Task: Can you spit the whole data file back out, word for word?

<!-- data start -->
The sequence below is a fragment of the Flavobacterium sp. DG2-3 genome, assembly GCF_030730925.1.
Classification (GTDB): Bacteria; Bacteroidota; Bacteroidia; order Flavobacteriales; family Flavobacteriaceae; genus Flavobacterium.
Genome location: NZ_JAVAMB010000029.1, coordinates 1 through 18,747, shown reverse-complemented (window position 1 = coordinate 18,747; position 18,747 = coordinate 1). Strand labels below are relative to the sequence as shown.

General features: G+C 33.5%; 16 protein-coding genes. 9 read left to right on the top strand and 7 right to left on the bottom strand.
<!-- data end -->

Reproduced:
The sequence below is a fragment of the Flavobacterium sp. DG2-3 genome, assembly GCF_030730925.1.
Classification (GTDB): Bacteria; Bacteroidota; Bacteroidia; order Flavobacteriales; family Flavobacteriaceae; genus Flavobacterium.
Genome location: NZ_JAVAMB010000029.1, coordinates 1 through 18,747, shown reverse-complemented (window position 1 = coordinate 18,747; position 18,747 = coordinate 1). Strand labels below are relative to the sequence as shown.

General features: G+C 33.5%; 16 protein-coding genes. 9 read left to right on the top strand and 7 right to left on the bottom strand.